Social Media Games: Are The Curtains Closing?

Zennie Abraham / Zennie62
Zennie Abraham / Zennie62

Are the curtains closing on social media games?

With over 10 million active players daily, Sim Social was one of EA’s (Electronic Arts) most successful social games in 2011. Recently, EA announced that it was shutting down Pet Society and Sim City Social. Their announcement came as a shock, especially after Zynga decided to lay-off about one-fifth (520) of its employees. The impact of these announcements was felt across the gaming industry, and it put a dent on it. With the growing number of mobile developers, are social media games slowly fading into the background?


Chris DeWolfe, co-founder and CEO of the Social Gaming Network (SGN), said that “you shouldn’t force a developer to either build on Facebook, or on iOS, or on Android, and make them decide on one.” He believes that this is a disadvantage for the smaller developers. Chris and his team at SGN developed a new technology called Masterkey, which allowed them to build a game once and distribute it seamlessly on all platforms. On the other hand, PlayPhone and Verizonwireless partnered together and built an Android-based gaming network called Games Portal. Zynga also launched a social gaming place called Zynga Platform. Their aim is to lessen their dependency on Facebook, work with third-party developers, and offer something new to the table. However, not all of them are designed for mobile and they should stay that way. The success of these new gaming avenues will actually depend on the market’s enthusiasm.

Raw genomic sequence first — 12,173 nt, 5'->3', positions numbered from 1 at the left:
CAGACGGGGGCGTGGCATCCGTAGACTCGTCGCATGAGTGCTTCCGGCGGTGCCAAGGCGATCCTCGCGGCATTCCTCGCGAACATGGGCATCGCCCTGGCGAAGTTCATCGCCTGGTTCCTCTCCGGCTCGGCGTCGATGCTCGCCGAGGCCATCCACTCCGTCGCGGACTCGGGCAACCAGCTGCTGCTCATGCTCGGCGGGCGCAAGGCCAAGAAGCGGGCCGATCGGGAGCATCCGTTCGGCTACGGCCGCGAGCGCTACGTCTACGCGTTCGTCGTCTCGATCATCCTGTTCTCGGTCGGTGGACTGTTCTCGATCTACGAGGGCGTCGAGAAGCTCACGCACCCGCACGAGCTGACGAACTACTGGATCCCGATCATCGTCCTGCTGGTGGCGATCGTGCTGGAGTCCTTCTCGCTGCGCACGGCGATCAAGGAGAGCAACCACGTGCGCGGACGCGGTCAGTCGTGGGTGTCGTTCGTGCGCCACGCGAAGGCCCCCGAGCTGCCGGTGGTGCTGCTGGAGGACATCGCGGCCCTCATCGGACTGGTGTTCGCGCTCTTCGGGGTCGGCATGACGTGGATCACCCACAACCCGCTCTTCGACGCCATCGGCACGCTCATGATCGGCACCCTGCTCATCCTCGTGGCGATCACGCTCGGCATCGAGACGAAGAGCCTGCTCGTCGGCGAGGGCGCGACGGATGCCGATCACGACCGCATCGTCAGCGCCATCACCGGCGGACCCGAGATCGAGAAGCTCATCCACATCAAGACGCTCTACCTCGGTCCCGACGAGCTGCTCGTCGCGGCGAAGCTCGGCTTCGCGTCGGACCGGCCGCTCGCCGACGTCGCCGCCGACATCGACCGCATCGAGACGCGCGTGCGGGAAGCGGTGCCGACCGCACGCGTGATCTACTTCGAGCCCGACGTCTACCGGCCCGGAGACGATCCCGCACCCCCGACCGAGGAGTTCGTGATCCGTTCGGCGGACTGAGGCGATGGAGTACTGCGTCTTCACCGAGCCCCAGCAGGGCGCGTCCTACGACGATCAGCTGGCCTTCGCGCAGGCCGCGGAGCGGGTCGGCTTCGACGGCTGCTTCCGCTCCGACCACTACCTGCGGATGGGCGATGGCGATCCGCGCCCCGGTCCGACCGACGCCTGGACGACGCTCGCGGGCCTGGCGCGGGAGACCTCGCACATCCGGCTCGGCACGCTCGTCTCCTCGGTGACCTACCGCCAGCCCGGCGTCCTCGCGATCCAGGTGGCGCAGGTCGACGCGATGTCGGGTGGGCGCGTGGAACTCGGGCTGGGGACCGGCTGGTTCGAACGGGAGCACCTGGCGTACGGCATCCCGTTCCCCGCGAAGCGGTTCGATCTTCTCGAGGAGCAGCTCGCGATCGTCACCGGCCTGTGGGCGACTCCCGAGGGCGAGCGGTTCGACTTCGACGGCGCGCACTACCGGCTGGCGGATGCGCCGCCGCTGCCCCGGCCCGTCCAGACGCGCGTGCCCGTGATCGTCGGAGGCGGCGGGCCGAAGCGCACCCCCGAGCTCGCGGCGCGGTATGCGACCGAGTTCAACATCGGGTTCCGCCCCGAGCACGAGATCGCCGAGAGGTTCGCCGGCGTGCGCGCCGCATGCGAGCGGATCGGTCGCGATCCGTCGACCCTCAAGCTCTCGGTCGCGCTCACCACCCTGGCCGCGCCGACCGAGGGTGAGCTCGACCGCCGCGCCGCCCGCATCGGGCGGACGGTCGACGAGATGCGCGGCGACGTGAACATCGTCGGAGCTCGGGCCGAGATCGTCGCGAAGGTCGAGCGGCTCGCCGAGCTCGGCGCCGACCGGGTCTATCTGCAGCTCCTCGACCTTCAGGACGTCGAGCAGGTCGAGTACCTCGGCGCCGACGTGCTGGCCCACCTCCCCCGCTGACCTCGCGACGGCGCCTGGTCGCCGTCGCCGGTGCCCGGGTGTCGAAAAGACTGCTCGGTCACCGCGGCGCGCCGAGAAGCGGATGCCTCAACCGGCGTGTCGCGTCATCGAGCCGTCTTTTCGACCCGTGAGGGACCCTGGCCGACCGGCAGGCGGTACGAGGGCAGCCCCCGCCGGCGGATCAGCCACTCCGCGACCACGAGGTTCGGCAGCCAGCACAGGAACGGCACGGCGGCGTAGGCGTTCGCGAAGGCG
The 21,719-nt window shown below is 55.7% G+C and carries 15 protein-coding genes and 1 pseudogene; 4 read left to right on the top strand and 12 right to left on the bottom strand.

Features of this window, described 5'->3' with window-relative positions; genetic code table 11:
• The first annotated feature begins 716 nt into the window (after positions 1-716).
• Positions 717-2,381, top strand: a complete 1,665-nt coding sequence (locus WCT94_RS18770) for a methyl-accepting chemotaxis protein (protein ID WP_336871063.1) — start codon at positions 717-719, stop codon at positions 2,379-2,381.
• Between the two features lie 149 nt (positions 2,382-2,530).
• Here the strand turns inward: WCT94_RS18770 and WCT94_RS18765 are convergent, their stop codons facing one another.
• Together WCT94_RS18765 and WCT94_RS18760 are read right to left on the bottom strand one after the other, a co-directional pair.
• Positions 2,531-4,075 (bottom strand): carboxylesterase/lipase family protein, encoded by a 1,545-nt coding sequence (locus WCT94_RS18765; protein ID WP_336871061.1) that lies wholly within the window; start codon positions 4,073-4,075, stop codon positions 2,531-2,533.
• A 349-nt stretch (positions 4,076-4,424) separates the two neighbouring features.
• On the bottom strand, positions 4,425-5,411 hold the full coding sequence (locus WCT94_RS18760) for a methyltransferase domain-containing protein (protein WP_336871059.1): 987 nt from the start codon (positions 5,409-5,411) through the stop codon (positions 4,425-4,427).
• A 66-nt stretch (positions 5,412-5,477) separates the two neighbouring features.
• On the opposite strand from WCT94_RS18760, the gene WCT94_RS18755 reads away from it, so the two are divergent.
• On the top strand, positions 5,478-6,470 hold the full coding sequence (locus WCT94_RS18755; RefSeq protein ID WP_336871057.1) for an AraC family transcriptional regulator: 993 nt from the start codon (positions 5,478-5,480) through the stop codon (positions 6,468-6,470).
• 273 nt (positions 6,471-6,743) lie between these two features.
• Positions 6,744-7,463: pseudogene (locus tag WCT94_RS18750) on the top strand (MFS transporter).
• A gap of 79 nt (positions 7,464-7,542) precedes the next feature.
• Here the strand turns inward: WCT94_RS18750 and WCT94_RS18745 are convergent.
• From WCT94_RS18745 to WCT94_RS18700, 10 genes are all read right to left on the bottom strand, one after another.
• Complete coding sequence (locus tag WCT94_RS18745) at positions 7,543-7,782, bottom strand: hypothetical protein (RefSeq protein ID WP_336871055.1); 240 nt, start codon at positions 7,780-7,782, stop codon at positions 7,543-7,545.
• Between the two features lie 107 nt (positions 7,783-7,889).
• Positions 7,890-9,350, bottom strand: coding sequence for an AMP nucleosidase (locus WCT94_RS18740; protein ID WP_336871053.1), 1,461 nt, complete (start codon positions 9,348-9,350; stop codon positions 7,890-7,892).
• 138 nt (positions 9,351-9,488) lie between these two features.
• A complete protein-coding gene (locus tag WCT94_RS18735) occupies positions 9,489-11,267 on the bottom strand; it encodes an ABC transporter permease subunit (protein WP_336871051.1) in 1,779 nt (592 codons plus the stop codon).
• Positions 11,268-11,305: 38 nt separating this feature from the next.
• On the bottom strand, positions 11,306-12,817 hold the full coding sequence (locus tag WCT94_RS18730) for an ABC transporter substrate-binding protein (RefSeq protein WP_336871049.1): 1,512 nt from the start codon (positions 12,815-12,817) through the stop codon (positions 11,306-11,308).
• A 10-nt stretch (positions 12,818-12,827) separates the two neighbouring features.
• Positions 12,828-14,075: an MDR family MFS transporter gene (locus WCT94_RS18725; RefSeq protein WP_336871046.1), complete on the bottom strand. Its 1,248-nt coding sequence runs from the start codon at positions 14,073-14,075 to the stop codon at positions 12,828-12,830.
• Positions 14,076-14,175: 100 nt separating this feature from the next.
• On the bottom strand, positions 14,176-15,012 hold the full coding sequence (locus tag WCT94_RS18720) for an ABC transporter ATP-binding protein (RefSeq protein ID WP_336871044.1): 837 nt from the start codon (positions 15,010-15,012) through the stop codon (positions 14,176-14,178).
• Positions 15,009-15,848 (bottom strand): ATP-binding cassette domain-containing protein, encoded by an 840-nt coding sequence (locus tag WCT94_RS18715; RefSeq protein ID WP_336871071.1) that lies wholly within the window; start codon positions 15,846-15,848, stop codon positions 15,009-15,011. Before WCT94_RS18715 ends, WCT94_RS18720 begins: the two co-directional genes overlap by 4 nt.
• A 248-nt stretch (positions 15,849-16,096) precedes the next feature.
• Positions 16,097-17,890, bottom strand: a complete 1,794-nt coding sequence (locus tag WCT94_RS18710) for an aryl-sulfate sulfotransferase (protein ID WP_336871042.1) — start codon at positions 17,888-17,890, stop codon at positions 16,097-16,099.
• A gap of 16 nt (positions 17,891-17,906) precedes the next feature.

Facebook introduced the idea of cross-platform games to developers. Almost all of the most popular titles are on it and that became a problem—there were too many of them. Before, people only had a handful of games (Mafia Wars and Farmville), but now there are thousands of games available and everyone wants a piece of the pie. Even titles from other platforms are going mobile and social. Since people have a lot of games to choose from, their enthusiasm is also dwindling. Imagine having 53,000,000 social gamers sending you game requests, all at the same time. Now, that could really break your account. Thanks to innovations like Apple’s Game Center, status updates can now be controlled and be less prominent on the news feeds. Intuitive features and engaging content are what players are looking for in games.

In the United States alone, 59% of the social gaming revenue was from virtual goods purchases, while 20.5% came from advertisements. Although, traditional still earn more than social games, the industry actually earned $1.32 billion dollars. However, developers still need to create better products because these only have a 3-month life span on mobile devices. Players easily get bored with games and move on to the next one. This can definitely slow down sales, but working with advertising partners can bring in the revenue needed. Always remember: people are willing to pay for things that are cool.

Social media games started the revolution for mobile games—they came from the same vein to be exact. Developers must learn to back to the drawing board and put back the social into social games. Engage users, don’t force them to shell-out cash, and always listen to what they want. The growth of this sector may be slow, but it will eventually rise in due time. What do you of the latest social gaming trend?

About the Author

David Thompson
I like to talk about development, print media, mobile working and the most recent software. Aside from blogging, I am a fan of playing PS3 and I also regularly contribute to a newly-launched tech blog

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Maria Ayerdi Kaplan